6.2, also termed Update 2, December 6, 2011(kernel 2.6.32-220)
6.3, also termed Update 3, June 20, 2012(kernel 2.6.32-279)
6.4, also termed Update 4, February 21, 2013(kernel 2.6.32-358)
6.5, also termed Update 5, November 21, 2013(kernel 2.6.32-431)
6.6, also termed Update 6, October 13, 2014(kernel 2.6.32-504)
6.7, also termed Update 7, July 22, 2015(kernel 2.6.32-573)
6.8, also termed Update 8, May 10, 2016(kernel 2.6.32-642)
6.9, also termed Update 9, March 21, 2017(kernel 2.6.32-696)
6 ELS +, Extended Life-cycle Support(ELS) Start Date November 30, 2020

aka added ELS entitlement until ELS end Date June 30, 2024

RHEL 7
Red Hat Enterprise Linux 7 (Maipo) is based on Fedora 19, upstream Linux kernel 3.10, systemd 208, and GNOME 3.8 (rebased to
GNOME 3.26 in RHEL 7.5).[24] The first beta was announced on 11 December 2013,[14][25] and a release candidate was made
available on 15 April 2014.[26] On June 10, 2014 Red Hat Enterprise Linux 7 was officially released.[27]

( aipo), June 10, 2014, uses Linux kernel 3.10.0-123[22]


Red Hat Enterprise Linux 7.0 M

7.1, also termed Update 1, March 5, 2015(kernel 3.10.0-229)[28]


7.2, also termed Update 2, November 19, 2015(kernel 3.10.0-327)[29]
7.3, also termed Update 3, November 3, 2016(kernel 3.10.0-514)[30]
7.4, also termed Update 4, August 1, 2017(kernel 3.10.0-693)[31]
7.5, also termed Update 5, April 10, 2018(kernel 3.10.0-862)[32]

Product life cycle


The life cycle of Red Hat Enterprise Linux is at least seven years for versions 3 and 4, while it spans at least 10 years for more recent
versions 5, 6 and 7. The life cycle comprises several phases of varying length with different degrees of support. During the first phase
("Production 1"), Red Hat provides full support and updates software and hardware drivers. In later phases ("Production 2" and
[33]
"Production 3") only security and other important fixes are provided and support for new hardware is gradually reduced.

In the last years of the support lifecycle (after seven years for the version 4 and earlier, or after 10 years for the version 5 and later),
critical and security-related fixes are only provided to customers who pay an additional subscription ("Extended Lifecycle Support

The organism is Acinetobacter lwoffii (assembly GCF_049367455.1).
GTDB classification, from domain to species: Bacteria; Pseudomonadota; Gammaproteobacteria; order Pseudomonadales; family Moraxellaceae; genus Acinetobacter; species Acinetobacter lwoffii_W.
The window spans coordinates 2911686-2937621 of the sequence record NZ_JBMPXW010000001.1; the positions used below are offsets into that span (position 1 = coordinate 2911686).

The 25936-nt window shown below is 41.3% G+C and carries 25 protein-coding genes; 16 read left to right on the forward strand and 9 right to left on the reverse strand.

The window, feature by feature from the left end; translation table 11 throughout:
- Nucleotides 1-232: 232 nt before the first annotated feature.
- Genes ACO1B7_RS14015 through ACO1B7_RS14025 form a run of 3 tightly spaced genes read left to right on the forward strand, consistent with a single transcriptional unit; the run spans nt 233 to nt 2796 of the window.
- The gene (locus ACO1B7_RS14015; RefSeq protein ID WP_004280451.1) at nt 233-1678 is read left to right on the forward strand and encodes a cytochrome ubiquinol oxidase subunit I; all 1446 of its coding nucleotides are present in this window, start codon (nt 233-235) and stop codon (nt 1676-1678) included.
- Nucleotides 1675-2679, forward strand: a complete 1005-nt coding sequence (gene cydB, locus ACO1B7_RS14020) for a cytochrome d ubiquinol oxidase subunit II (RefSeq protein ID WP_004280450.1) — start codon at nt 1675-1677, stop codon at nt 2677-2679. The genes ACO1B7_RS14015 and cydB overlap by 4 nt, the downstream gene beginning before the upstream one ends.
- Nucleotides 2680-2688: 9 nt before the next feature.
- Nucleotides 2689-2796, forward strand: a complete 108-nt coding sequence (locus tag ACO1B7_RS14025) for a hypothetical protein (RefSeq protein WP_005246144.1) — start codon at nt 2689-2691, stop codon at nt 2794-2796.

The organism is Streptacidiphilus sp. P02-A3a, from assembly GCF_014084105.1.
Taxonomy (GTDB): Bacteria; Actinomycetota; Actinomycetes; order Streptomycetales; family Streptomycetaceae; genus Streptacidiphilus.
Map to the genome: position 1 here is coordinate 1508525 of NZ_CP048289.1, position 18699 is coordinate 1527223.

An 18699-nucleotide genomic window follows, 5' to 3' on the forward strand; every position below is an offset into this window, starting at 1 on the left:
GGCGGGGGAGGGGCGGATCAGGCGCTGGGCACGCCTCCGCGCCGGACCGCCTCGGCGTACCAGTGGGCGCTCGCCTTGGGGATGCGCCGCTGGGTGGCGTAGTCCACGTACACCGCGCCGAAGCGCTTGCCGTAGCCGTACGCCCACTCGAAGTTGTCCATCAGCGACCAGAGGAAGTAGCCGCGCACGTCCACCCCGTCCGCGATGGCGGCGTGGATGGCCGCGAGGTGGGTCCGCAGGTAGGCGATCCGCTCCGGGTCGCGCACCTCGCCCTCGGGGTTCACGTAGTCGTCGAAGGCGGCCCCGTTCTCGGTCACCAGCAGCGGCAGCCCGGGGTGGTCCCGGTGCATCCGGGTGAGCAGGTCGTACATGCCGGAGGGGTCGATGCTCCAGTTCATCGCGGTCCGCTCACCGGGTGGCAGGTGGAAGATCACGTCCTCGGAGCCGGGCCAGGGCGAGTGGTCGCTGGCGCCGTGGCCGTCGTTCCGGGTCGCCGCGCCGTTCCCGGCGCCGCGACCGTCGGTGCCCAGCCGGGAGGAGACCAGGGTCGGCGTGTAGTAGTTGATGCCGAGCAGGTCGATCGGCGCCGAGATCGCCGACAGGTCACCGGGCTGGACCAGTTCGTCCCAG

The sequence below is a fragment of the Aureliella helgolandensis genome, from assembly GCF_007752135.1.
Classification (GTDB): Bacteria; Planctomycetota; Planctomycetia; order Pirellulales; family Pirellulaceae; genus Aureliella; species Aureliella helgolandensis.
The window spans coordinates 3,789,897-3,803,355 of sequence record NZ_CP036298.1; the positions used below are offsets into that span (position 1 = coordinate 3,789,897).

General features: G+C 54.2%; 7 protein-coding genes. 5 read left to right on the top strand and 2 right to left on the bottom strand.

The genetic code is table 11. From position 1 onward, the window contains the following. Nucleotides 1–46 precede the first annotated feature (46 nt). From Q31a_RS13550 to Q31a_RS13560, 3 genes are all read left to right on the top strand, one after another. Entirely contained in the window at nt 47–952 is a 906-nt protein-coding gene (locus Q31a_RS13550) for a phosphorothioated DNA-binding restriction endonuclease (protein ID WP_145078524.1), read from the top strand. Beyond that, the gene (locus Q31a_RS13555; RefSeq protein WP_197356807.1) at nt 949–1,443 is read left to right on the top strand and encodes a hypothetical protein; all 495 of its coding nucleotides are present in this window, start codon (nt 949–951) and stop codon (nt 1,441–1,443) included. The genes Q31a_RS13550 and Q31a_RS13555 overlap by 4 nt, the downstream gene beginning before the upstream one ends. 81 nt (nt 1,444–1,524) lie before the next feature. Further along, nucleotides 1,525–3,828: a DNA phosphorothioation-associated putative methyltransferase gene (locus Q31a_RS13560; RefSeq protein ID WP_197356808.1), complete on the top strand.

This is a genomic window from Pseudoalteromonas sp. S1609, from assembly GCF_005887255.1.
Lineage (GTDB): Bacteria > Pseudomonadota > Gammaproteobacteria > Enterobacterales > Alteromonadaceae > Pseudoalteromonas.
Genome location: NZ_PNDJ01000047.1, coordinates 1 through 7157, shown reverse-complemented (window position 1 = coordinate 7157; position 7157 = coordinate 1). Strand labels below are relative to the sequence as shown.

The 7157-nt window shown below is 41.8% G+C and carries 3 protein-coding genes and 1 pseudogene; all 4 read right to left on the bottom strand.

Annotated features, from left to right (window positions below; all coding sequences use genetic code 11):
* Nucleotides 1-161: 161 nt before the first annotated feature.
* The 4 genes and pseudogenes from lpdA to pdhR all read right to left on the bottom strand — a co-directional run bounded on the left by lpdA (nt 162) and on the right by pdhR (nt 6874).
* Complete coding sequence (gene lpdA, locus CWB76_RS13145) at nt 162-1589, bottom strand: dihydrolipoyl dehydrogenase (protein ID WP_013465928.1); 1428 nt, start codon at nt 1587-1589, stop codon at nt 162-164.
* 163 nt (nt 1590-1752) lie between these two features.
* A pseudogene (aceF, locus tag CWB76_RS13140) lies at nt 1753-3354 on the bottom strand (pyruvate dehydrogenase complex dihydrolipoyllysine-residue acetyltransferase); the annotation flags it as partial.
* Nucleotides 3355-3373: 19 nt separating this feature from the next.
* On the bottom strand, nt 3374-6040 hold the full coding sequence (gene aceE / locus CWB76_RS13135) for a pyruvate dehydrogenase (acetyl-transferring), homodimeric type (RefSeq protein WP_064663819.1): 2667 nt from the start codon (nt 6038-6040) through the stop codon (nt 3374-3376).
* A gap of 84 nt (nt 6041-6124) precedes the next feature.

[34]
Add-On") that is available for versions 3, 4 and 5, and covers a limited number of packages.

End of
End of End of End of
RHEL Extended Last Minor
Release date Production 1 Production 2 Production 3
Version Lifecycle Release
phase phase phase
Support
26 March
2002 (AS) 30 November 31 May
2.1 31 May 2005 N/A
1 May 2003 2004 2009[35]
(ES)

23 October 31 October 30 January


3 20 July 2006 30 June 2007
2003 2010[36] 2014

14 February 16 February 29 February 31 March


4 31 March 2009 4.9
2005 2011 2012 2017
15 March 31 January 30 November
5 8 January 2013 31 March 2017 5.11
2007 2014 2020
10 November 30 November
6 10 May 2016 10 May 2017 30 June 2024
2010 2020
10 June
7 Q4 2019 Q4 2020 30 June 2024 N/A
2014[37]
Legend: Old version Older version, still supported Latest version

Kernel backporting
To maintain a stable application binary interface (ABI), Red Hat does not update the kernel version, but instead backports new
features to the same kernel version with which a particular version of RHEL has been released. New features are backported
throughout the Production 1 phase of the RHEL lifecycle.[38] Consequently, RHEL may use a Linux kernel with a dated version
number, yet the kernel is up-to-date regarding not only security fixes, but also certain features.[39] One specific example is the
SO_REUSEPORT socket option which was added to Linux kernel 3.9, and was subsequently backported and became available since
[40][41][42]
RHEL 6.5, which uses version 2.6.32 of the Linux kernel.
Extended Update Support (EUS) / Z Tree
The Extended Update Support (EUS) allows an organization / company to choose when they change to a new minor version. For the
first 6 months of the EUS channel / yum repo, features may be added, but then the channel is locked down so that only bug and
security fixes are patched. The organization / company then has 24 months to move to a new EUS branch. EUS allows the
organization / company to stay on a minor version if required by a third party application which is only tested with a particular minor